Minister for Education Joe McHugh has said he hopes to bring a memo to Cabinet next week to outline the Government’s response to a judge’s findings that a scheme set up to compensate survivors of child sexual abuse was unfair and illogical.
Speaking in the Dáil, Minister McHugh acknowledged again that the State scheme “simply did not work”.
Earlier this week a judge said the State has misinterpreted a ruling by the European Court of Human Rights (ECHR) and in doing so has denied victims of child sexual abuse access to a redress scheme to which they are entitled.
Minister McHugh was speaking after Taoiseach Leo Varadkar apologised yesterday on behalf of the State to victims of historic child sexual abuse in schools.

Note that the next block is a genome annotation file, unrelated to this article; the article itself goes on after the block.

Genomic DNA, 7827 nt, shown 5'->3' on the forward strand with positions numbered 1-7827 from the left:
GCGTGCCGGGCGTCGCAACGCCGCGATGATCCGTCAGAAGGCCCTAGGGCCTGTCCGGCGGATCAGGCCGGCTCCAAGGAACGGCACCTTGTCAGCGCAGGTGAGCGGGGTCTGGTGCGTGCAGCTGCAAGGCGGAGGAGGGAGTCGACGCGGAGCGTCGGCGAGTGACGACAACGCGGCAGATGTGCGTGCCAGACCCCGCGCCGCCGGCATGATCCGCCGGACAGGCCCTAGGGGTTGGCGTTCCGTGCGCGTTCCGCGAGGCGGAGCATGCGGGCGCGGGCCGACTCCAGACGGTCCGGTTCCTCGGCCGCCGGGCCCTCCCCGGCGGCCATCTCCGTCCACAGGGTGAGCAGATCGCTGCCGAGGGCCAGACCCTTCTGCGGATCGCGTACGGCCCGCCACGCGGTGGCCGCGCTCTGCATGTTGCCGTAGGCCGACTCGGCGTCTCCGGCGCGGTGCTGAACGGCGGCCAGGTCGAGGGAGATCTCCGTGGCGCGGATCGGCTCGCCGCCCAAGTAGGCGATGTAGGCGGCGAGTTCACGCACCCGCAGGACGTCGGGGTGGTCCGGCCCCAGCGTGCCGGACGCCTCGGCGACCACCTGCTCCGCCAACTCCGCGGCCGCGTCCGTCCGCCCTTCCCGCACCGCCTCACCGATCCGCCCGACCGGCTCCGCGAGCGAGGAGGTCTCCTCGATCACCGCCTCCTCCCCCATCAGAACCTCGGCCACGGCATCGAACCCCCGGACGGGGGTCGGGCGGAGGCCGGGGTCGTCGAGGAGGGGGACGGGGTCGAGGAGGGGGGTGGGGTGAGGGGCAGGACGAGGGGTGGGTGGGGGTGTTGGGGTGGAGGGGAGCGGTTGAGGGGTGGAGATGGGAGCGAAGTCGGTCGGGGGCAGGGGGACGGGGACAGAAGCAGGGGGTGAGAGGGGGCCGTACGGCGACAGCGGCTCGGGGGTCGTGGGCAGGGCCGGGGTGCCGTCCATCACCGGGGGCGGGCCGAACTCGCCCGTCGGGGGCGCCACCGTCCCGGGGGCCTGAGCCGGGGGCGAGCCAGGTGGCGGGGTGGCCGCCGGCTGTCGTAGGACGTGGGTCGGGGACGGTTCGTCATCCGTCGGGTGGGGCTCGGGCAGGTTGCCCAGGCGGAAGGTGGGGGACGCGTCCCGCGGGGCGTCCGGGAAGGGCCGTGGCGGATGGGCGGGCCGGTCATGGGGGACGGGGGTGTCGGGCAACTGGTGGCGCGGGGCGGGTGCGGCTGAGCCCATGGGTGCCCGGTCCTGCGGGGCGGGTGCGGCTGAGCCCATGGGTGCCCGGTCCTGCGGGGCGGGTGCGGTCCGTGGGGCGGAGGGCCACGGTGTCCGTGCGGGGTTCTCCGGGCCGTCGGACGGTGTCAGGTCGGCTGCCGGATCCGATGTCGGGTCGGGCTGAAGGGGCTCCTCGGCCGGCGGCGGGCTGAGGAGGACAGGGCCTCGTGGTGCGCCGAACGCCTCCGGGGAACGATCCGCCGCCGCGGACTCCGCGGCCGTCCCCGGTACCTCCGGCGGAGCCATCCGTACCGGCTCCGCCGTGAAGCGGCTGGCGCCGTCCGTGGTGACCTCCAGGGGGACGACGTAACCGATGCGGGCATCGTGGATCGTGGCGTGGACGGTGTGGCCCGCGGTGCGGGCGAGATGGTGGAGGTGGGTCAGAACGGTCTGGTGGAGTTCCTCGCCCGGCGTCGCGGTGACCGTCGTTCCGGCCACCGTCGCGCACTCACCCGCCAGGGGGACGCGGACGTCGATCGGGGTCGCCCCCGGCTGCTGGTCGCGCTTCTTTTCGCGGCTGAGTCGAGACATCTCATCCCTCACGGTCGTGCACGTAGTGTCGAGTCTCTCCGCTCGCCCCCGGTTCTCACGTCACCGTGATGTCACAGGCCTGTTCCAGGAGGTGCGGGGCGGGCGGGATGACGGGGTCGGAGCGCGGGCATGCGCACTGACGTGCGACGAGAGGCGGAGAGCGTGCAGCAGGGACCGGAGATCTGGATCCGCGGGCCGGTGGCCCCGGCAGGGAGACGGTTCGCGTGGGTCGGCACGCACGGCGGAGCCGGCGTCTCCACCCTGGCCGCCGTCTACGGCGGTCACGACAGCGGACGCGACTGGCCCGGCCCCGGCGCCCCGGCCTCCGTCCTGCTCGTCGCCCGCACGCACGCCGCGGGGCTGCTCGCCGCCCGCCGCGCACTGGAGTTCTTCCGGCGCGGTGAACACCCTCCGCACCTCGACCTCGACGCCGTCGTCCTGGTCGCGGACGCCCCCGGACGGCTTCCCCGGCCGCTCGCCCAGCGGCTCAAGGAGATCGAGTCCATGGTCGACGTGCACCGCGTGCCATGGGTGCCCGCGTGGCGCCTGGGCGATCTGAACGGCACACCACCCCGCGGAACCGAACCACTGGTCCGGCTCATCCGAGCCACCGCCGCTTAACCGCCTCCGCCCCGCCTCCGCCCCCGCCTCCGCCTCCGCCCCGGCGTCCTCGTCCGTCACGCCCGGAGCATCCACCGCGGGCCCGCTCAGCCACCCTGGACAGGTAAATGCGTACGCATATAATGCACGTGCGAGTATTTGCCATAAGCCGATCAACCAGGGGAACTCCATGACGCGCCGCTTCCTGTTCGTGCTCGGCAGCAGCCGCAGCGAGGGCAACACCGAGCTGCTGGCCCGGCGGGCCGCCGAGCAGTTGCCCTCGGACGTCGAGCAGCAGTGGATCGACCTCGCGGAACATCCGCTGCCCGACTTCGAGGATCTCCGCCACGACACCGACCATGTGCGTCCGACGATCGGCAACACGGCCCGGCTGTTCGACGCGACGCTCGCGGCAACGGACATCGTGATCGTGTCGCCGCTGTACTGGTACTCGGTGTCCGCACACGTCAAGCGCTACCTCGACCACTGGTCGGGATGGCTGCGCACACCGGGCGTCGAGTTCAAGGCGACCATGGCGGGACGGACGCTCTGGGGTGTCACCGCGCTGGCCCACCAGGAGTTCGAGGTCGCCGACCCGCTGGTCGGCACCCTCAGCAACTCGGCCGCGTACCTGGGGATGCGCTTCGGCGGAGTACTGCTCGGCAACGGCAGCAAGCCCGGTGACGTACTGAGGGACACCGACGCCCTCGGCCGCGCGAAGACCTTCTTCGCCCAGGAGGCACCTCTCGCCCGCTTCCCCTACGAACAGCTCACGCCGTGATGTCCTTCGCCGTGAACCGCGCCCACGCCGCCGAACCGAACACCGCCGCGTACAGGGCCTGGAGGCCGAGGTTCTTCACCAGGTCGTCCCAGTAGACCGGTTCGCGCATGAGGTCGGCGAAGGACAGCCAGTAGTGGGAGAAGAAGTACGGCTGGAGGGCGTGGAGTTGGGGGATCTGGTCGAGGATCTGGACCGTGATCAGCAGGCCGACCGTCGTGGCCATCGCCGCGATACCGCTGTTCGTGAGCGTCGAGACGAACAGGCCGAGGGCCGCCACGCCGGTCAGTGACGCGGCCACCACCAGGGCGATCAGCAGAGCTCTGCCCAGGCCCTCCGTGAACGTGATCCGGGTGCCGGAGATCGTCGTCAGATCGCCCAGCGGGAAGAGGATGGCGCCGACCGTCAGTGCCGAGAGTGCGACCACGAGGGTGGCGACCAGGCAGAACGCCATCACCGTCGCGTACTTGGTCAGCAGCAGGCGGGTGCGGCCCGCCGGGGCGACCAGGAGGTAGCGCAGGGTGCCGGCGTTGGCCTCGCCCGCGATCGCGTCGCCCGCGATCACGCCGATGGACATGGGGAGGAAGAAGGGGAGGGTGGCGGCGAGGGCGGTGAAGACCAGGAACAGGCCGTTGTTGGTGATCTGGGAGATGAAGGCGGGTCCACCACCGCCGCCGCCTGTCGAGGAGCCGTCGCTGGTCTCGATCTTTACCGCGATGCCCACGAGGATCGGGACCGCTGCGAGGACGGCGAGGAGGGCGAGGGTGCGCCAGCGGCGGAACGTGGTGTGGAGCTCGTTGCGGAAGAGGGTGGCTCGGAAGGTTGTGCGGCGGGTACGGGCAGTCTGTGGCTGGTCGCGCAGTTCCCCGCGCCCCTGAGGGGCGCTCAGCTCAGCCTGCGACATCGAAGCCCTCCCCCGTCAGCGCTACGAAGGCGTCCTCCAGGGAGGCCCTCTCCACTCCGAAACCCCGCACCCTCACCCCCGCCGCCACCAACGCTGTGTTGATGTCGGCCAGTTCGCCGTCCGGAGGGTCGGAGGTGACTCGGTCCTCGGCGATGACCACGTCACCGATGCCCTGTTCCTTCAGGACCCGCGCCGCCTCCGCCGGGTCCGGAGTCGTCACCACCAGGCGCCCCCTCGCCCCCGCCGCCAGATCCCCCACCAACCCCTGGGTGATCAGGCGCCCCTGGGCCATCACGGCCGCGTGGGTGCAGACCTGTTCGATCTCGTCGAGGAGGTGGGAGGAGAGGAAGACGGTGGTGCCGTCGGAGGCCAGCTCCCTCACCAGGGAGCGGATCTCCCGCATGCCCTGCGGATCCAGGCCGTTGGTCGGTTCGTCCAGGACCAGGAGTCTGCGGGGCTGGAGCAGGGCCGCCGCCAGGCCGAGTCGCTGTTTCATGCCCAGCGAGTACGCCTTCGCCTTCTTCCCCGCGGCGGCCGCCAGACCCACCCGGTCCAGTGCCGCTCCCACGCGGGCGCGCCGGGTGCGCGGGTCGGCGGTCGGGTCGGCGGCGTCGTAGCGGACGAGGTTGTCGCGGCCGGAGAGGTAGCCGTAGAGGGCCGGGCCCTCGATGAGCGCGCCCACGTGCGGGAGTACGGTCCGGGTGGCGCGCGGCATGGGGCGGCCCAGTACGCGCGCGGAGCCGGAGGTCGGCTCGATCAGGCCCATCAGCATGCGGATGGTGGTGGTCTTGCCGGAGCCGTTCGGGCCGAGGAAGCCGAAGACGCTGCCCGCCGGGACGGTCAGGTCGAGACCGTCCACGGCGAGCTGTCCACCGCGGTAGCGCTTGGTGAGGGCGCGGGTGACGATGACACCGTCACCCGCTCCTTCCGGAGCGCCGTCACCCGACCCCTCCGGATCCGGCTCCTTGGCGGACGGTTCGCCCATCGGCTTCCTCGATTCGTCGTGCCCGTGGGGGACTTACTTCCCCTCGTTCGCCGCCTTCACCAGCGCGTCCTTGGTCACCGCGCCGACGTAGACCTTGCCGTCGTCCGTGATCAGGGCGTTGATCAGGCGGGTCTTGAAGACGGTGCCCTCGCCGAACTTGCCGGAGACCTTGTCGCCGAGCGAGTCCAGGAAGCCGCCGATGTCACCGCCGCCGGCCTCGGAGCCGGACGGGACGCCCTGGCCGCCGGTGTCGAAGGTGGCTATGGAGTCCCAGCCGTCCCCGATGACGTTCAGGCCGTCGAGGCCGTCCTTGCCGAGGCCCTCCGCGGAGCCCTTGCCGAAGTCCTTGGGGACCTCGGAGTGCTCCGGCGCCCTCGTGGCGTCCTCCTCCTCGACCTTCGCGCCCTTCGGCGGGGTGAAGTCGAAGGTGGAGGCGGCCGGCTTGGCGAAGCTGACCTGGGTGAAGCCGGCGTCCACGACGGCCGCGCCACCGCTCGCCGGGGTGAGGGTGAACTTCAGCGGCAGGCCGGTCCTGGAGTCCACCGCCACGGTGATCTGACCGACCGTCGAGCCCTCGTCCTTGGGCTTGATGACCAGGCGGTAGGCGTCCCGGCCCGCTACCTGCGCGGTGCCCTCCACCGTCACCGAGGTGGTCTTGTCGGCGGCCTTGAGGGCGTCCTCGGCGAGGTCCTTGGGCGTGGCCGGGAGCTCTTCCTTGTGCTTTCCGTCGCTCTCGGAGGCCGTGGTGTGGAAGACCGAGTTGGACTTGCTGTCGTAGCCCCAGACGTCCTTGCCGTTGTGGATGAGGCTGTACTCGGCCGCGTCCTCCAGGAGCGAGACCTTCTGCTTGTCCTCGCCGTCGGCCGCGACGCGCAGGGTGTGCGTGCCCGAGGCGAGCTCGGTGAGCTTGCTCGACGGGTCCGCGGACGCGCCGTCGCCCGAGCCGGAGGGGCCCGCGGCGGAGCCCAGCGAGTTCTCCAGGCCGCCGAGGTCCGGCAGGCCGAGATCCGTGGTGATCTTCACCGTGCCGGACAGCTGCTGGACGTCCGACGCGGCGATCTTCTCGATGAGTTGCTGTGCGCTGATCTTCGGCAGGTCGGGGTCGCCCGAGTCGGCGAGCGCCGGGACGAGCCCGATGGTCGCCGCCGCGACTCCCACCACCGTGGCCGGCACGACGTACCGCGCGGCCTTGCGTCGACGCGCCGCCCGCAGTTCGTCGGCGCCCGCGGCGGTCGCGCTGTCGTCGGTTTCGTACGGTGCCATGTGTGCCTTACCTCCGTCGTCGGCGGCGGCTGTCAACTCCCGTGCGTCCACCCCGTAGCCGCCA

He confirmed that a condition requiring a prior complaint of abuse against an applicant’s abuser would now be dispensed with, and that the redress scheme would be reopened.
He said his department and the Attorney General are examining the scheme in light of this.
The Minister said he was “determined to get it right”.
He acknowledged, however, that “words are probably useless today to the survivors”.
Mr McHugh said he would meet a group of Limerick men who suffered abuse as small boys at their Christian Brothers school in Creagh Lane.
The men are hoping that the State will now compensate them.
Fianna Fáil’s Willie O’Dea asked would other barriers facing many survivors now also be removed.
He referred to another condition, which requires that proceedings had to be initiated and discontinued within a specific timeframe – known as the statute of limitations.
Mr O’Dea said that many survivors had not taken cases within the given time limit for financial or psychological reasons, or because the prevailing view at the time, based on court rulings later upended by the European court of Human Rights, was that they would have no case.Tags: